04
Apr
08

Talking points for 4 April

Good morning, BBC World news has just told me that this is likely to be a momentous day in the history of Zimbabwe. Certainly things seem to be coming to a head with the crackdown on the opposition and foreign journalists and it’s hard to imagine not getting to Zimbabwe at least for part of today’s programme. But we have an hour so here are some other topics that might get you going as well.

Forty years ago it was certainly a momentous day in the history of America – Martin Luther King Jr was assassinated. The Philadelphia Daily News asks 40 years later, is the world better, or just different?. The anniversary is inevitably an issue in the presidential campaign – Fox News singles out John McCain here, and ABC illustrates how Senator McCain’s “complicated” relations with the man and the public holiday mirror the country’s – it was not until 2000 that all 50 states observed the holiday.

Who runs Europe? A poll in the International Herald Tribune suggests opinions are divided – particularly by the Atlantic. “Most Americans think the call should be placed to Gordon Brown in London. But Europeans – especially the French – tend to think Angela Merkel should pick up the receiver in Berlin.”

A couple of quick hits: The Beijing Olympic debate is set to ignite in London this weekend as the torch is carried through the British capital. Do you want Londoners to protest or do you worry that the spirit of the Olympic movement won’t be respected? And Tony Blair says religion needs rescuing from extremism and irrelevance. Do you agree?

And a couple of debates bubbling on the site: Should society make women dress modestly?, Does religion stand in the way of science? and Would you like to be famous?


18 Responses to “Talking points for 4 April”


  1. 1 Ros
    April 4, 2008 at 09:30

    Pete, I’d take a different question from Blair’s speech. ‘Does faith need to play a greater role in resolving the world’s problems?’ is my suggestion.

  2. 2 Sonny Honey
    April 4, 2008 at 11:13

    The assasination of martin luther king jr was the ultimate price that was payed for the struggle for racial equality in American.That was the begining of the dream,long live the united states of America.
    yola, nigeria

  3. 3 Ros Atkins
    April 4, 2008 at 11:18

    Now I’m in the office, I can add that my vote still goes to Fuchsia’s suggestion which is still being discussed. ‘Should women dress modestly?’
    https://worldhaveyoursay.wordpress.com/2008/04/03/should-society-make-women-dress-modestly/

    I’m also interested in Nepal’s decision to ban the sale of alcohol at election time. Not necessarily to geton air, but certainly here on the blog.
    http://news.bbc.co.uk/1/hi/world/south_asia/7329899.stm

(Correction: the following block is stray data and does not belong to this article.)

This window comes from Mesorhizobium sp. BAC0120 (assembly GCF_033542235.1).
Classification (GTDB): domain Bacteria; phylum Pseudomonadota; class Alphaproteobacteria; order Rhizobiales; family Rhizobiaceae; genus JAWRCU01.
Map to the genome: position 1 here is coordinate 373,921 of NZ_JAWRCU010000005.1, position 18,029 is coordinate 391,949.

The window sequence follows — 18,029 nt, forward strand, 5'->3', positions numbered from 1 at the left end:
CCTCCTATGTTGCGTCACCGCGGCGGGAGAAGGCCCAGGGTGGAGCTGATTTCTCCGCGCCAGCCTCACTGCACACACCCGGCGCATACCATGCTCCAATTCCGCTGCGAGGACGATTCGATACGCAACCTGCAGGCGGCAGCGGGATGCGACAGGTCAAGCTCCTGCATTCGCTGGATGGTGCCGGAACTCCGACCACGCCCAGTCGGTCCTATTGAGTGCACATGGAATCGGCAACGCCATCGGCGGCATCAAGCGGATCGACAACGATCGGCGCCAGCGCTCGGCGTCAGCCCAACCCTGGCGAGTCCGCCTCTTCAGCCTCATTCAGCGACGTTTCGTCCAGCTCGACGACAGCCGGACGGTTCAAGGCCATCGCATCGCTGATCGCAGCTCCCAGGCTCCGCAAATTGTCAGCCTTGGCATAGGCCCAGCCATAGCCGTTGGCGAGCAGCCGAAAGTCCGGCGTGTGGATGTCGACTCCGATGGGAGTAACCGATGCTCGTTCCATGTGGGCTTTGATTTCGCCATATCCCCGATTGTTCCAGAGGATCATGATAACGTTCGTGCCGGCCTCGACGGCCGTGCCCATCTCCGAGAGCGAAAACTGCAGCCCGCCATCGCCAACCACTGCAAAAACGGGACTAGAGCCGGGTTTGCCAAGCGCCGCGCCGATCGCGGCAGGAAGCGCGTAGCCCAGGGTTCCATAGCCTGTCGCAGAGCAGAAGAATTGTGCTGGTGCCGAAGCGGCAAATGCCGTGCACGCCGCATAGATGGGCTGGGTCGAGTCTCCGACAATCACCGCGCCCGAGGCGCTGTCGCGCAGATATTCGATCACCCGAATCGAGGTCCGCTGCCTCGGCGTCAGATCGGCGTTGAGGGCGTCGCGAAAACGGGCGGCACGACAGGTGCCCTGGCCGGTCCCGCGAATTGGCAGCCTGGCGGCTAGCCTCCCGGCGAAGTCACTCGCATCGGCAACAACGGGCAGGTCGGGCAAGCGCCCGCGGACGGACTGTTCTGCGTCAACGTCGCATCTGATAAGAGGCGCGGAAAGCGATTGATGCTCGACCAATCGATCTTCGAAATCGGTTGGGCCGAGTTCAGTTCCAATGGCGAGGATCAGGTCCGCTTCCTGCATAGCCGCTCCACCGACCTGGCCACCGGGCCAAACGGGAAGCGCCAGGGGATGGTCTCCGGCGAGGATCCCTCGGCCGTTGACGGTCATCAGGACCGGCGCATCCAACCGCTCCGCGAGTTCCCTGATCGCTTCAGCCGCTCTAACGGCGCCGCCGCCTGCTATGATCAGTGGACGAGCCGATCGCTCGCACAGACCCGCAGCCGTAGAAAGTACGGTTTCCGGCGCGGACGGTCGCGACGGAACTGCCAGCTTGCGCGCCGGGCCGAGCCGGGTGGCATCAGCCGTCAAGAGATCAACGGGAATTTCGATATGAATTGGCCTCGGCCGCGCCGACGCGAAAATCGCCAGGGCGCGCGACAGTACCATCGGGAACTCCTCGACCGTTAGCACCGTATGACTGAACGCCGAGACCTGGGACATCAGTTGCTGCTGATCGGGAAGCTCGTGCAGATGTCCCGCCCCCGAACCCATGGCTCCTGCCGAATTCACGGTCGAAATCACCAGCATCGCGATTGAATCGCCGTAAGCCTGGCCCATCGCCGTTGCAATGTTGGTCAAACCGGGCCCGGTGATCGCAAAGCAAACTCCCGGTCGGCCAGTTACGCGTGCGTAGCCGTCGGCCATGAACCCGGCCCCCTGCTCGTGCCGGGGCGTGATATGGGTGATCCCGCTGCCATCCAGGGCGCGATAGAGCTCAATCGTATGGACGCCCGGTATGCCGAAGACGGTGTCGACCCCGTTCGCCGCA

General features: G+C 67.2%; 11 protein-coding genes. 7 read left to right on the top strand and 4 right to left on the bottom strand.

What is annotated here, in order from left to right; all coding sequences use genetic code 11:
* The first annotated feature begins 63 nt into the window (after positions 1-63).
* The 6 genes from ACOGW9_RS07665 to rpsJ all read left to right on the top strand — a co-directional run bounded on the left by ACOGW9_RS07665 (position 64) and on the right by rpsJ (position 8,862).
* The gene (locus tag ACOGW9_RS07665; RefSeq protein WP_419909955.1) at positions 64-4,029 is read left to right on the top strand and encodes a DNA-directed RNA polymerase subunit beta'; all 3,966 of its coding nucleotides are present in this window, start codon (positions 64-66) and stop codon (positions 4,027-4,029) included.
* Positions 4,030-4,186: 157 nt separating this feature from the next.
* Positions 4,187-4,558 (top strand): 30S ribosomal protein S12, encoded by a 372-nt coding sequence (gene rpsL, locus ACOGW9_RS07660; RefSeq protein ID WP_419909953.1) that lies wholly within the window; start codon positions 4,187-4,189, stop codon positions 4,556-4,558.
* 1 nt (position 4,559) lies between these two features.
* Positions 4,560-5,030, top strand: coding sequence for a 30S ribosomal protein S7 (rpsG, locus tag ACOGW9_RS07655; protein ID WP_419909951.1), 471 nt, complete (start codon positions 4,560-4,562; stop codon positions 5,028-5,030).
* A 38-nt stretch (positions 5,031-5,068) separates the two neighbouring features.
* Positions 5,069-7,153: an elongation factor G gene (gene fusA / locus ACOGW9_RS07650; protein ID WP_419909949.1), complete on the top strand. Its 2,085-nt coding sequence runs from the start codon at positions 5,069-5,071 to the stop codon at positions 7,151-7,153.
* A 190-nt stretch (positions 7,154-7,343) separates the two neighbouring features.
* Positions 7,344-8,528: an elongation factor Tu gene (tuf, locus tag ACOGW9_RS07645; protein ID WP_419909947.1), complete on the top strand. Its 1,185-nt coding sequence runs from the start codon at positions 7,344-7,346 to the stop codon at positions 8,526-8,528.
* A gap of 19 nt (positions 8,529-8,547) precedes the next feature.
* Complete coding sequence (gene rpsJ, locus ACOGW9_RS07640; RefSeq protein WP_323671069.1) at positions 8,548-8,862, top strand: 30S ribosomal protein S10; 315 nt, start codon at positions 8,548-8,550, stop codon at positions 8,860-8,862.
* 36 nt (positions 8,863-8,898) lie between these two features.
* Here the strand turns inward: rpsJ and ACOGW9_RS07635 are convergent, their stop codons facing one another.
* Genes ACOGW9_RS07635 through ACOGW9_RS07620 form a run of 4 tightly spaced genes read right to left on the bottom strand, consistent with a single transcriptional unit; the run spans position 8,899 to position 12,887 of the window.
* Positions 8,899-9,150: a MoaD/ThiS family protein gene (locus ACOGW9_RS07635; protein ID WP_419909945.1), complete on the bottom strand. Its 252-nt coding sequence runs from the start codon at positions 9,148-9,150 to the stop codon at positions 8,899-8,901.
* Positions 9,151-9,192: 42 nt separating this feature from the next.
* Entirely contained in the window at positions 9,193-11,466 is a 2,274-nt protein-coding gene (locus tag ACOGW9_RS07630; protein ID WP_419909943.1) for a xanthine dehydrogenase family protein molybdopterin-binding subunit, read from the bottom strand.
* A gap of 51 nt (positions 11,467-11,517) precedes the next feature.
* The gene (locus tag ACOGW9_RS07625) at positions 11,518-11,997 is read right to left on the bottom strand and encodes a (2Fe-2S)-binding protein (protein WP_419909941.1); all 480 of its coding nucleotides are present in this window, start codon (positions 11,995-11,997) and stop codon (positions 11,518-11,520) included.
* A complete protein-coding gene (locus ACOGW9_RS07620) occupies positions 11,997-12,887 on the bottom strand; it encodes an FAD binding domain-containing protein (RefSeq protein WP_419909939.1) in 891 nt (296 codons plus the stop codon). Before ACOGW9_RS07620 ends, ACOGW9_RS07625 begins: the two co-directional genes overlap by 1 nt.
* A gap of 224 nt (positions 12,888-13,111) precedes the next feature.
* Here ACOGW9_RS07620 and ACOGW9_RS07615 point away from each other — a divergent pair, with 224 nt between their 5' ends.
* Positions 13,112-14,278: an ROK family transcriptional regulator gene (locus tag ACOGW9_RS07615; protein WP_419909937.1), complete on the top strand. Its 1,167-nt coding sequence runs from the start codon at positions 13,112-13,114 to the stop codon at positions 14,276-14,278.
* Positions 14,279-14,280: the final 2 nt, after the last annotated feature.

I’d only turn back to Zimbabwe if teh President decides to stand down and that’s clearly a big ‘if’ at the moment.

  4. April 4, 2008 at 11:19

    Hi it’s Karnie..

    A story in the United States has caught my eye… companies are now allowing new mothers to bring their babies to work. The rule being – babies are welcome until they are old enough to crawl. My question would be: Should mothers be allowed to take their babies into the work place?

  5. April 4, 2008 at 11:21

    Today I think we have to focus on Zimbabwe for at least some of the programme. In light of the MDC’s request for international help, “Should the international community intervene in Zimbabwe?” is my suggestion. Although I’m still a fan of Fushia’s modest dress debate…….but will it make today?

  6. April 4, 2008 at 11:21

    Kate here. I think we should pick up on Fuchsia’s blog post concerning attempts by government or society to control the way women dress following a week of various stories concerning the position of women in society.

  7. 7 Brett
    April 4, 2008 at 11:24

    40 years later, is the world better, or just different?.

    I wasn’t around 40 years ago, but after reading the newest issue of TIME; The MLK Article, and listening to quite a few NPR discussions on MLK past and present. I would have to say it is alot better (as many African American, other minorities and whites say). But it is not 100% better if that is what you are asking. The problem of race is certainly not solved unfortunately.

    Below is an incident at University of Richmond which is an ongoing thing right now. I also had a roomate who was black and went to UR (an overwhelmingly ‘white’ school). She had always noted that it was quite a racist environment.

    http://www.student.richmond.edu/publications/collegian/current/Redesign/news2.html